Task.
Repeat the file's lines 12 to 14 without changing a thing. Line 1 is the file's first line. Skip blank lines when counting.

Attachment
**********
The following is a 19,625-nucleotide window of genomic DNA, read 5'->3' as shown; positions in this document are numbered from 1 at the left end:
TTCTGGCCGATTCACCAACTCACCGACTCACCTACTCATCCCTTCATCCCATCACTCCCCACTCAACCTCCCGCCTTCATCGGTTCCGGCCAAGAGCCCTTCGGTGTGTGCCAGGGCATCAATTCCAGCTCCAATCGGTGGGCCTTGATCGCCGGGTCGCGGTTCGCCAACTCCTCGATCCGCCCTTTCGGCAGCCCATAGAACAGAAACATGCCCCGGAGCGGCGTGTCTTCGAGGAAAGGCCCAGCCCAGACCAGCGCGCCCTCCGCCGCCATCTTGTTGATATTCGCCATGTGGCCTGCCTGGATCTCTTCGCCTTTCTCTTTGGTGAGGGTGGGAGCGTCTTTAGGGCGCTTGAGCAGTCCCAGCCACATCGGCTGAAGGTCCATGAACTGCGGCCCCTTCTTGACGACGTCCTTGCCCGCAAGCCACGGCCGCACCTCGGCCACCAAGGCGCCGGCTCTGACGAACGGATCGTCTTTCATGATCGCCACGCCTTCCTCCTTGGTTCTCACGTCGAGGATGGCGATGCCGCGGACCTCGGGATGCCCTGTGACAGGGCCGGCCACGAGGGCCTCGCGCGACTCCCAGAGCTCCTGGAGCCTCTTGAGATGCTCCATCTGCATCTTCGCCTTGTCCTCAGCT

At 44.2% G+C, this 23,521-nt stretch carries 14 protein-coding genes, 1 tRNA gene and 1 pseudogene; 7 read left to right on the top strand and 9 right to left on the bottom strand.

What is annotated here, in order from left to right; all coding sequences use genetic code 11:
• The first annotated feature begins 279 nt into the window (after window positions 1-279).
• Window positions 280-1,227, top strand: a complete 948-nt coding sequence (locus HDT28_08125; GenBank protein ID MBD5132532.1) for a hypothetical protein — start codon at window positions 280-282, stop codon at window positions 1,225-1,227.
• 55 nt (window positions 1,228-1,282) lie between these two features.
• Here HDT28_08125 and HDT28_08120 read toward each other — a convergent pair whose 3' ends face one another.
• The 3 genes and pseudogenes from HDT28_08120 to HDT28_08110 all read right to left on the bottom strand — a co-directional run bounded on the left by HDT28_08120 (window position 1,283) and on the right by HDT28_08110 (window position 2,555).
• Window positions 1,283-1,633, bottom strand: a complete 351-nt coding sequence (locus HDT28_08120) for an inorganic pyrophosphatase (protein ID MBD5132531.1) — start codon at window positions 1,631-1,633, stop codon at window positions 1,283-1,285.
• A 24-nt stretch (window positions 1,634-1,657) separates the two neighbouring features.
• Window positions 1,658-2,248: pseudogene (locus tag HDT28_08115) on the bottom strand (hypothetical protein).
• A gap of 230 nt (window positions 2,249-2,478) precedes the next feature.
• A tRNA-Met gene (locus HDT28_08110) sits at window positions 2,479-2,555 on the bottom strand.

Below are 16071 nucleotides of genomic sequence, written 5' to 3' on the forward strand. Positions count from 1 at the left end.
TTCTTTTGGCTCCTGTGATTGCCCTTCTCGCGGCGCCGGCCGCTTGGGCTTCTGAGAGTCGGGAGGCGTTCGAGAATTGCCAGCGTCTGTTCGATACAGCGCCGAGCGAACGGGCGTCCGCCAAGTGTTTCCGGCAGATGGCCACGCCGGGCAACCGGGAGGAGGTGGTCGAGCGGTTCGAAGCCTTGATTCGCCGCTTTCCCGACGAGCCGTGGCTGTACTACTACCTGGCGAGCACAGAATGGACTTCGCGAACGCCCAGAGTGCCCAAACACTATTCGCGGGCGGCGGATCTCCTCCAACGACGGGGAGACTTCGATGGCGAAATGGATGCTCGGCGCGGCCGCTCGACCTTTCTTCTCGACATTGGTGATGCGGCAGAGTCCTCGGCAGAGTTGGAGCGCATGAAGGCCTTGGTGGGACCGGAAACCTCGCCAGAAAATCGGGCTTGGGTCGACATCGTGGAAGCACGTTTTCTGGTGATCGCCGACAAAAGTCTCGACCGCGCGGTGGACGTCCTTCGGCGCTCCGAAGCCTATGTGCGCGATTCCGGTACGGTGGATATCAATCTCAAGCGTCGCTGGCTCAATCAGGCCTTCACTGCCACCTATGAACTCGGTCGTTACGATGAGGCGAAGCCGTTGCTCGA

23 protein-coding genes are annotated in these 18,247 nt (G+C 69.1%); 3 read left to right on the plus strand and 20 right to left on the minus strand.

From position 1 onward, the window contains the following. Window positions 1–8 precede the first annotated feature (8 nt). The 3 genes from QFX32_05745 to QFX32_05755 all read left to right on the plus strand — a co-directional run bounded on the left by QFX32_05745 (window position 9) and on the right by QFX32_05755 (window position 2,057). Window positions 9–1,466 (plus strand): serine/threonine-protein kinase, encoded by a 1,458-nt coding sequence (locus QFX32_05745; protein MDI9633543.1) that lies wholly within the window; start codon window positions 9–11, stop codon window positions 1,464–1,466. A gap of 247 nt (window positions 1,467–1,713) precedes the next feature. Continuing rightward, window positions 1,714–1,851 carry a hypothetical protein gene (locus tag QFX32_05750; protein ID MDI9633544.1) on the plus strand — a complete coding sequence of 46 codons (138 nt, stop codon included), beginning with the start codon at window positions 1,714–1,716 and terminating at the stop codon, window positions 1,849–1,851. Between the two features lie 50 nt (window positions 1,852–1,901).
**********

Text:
• Window positions 1,658-2,248: pseudogene (locus tag HDT28_08115) on the bottom strand (hypothetical protein).
• A gap of 230 nt (window positions 2,249-2,478) precedes the next feature.
• A tRNA-Met gene (locus HDT28_08110) sits at window positions 2,479-2,555 on the bottom strand.